Three Tiers, Two Academies and One Free Market


The impact of the free market is really being felt in Redditch where two academies – Tudor Grange Academy and Ridgeway Middle School – have been given permission by the Regional Schools Commissioner to change the age range of children they admit.
The area currently operates the three tier system with first schools from Year 1 to 4, middle schools from Year 5-8 and high schools up to the age of 16 or 18. Now these academies want to move to two tier education.  Almost 3,000 people signed a petition to prevent the proposals while Joy Vater, deputy of Walkwood Middle School, warned in the Redditch Standard that the move had the potential to cause a ‘tsunami’ across the borough.

Parent Protest 

Parents chained themselves to the school railings to demonstrate their opposition to a forced academy at St Andrew and St Francis in Willesden, North West London this week. They were supporting teachers during two days of strike action at the Brent primary school.  This followed a one day strike the previous week. Teachers had said they would call off the action if the Interim Executive Board (brought in to replace sacked governors) agreed to hold a parents’ ballot.  The IEB refused to engage with the teachers’ union.

And in Lewisham staff from three unions across three schools took two days of joint strike action on 24-25 March to protest against academy plans.  Parents and students joined them on the picket lines at the Prendergast schools:  Hillyfields, Ladywell and Vale.  One sixth former said ‘We don’t want an academy because its back door privatisation’.  Campaigners likened their fight to save the community schools with the recent victorious campaign to save Lewisham hospital.

Inspiration for Hewett?

Will Norfolk County Council take the Department for Education to the high court to save the last community secondary school in Norwich?  The Tory DfE Academies Minister, Lord Nash, has signed the academy order paving the way for the Inspiration Trust to take over Hewett secondary school.  Norfolk Council had put forward its own proposal for the school but Lord Nash was minded to back Inspiration.  Their chair is Tory donor Sir Theodore Agnew, who also chairs the DfE’s own academies board.  Incidentally, the signing of the academy order grants £150,000 of public money to the Inspiration Trust to cover ‘pre-opening costs’.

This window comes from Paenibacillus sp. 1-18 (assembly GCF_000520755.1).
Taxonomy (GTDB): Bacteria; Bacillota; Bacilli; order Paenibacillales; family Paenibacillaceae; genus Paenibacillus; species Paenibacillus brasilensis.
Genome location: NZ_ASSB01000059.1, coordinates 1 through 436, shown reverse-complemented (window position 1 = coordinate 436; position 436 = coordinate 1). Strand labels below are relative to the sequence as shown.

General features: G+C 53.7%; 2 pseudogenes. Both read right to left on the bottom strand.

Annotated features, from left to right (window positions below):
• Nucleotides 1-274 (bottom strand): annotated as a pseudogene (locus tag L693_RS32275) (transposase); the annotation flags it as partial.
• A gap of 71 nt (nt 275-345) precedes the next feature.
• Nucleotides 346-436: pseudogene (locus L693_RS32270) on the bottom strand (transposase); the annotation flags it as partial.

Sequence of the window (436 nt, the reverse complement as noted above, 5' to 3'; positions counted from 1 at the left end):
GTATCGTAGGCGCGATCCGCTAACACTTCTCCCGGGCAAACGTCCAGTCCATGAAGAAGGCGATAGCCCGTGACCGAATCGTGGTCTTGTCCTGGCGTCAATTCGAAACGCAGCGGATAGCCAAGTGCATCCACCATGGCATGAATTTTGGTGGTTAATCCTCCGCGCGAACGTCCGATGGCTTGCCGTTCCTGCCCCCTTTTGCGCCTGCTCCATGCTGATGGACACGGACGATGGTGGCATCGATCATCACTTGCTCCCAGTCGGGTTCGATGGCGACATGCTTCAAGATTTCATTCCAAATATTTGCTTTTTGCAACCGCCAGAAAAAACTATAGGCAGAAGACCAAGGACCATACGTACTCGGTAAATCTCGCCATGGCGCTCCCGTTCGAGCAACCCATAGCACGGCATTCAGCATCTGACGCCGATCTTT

Local Authorities Outperform Chains at GCSE

The Department for Education is consulting on how it might measure academy chain performance.  Unfortunately for them, the statistics show that local authorities outperform their beloved chains and that the vast majority of chains perform – guess what? – at the national average.  According to the tables – which judge both value added performance and the rate of improvement at GCSE – the best performing chains and local authorities are in London.  The factors behind London’s success are the subject of much discussion and may include economic prosperity, aspiration, migration, the London Challenge and of course better funding.  And the highest performing chains – ARK and Harris – both deliberately focus their secondary provision in London.

Oasis, near the bottom of the league, has a lamentable track record with Ofsted too: more than half of its academies have been judged inadequate or requiring improvement. This week another Oasis academy, Lister Park in Bradford,  has been judged inadequate in every category and told it requires special measures.